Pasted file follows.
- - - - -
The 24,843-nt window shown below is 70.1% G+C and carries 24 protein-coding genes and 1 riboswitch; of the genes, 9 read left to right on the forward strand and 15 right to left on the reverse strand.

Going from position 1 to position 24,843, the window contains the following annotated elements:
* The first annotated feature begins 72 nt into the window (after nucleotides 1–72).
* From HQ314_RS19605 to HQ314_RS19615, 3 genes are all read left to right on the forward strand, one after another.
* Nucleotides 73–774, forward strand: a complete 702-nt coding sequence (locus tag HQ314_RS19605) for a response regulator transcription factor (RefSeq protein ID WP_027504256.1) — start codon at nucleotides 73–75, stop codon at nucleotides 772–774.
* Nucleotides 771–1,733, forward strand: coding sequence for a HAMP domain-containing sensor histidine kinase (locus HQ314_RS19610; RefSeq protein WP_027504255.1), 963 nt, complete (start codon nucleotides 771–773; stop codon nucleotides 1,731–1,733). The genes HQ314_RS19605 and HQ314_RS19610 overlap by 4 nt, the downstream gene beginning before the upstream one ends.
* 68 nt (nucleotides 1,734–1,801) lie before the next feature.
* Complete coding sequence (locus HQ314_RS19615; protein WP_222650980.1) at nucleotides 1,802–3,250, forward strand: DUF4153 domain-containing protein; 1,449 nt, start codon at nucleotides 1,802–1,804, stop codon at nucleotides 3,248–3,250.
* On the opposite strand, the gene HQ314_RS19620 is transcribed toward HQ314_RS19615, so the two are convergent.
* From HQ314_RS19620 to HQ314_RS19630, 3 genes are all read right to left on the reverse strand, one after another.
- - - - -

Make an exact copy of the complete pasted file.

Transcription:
The 24,843-nt window shown below is 70.1% G+C and carries 24 protein-coding genes and 1 riboswitch; of the genes, 9 read left to right on the forward strand and 15 right to left on the reverse strand.

Going from position 1 to position 24,843, the window contains the following annotated elements:
* The first annotated feature begins 72 nt into the window (after nucleotides 1–72).
* From HQ314_RS19605 to HQ314_RS19615, 3 genes are all read left to right on the forward strand, one after another.
* Nucleotides 73–774, forward strand: a complete 702-nt coding sequence (locus tag HQ314_RS19605) for a response regulator transcription factor (RefSeq protein ID WP_027504256.1) — start codon at nucleotides 73–75, stop codon at nucleotides 772–774.
* Nucleotides 771–1,733, forward strand: coding sequence for a HAMP domain-containing sensor histidine kinase (locus HQ314_RS19610; RefSeq protein WP_027504255.1), 963 nt, complete (start codon nucleotides 771–773; stop codon nucleotides 1,731–1,733). The genes HQ314_RS19605 and HQ314_RS19610 overlap by 4 nt, the downstream gene beginning before the upstream one ends.
* 68 nt (nucleotides 1,734–1,801) lie before the next feature.
* Complete coding sequence (locus HQ314_RS19615; protein WP_222650980.1) at nucleotides 1,802–3,250, forward strand: DUF4153 domain-containing protein; 1,449 nt, start codon at nucleotides 1,802–1,804, stop codon at nucleotides 3,248–3,250.
* On the opposite strand, the gene HQ314_RS19620 is transcribed toward HQ314_RS19615, so the two are convergent.
* From HQ314_RS19620 to HQ314_RS19630, 3 genes are all read right to left on the reverse strand, one after another.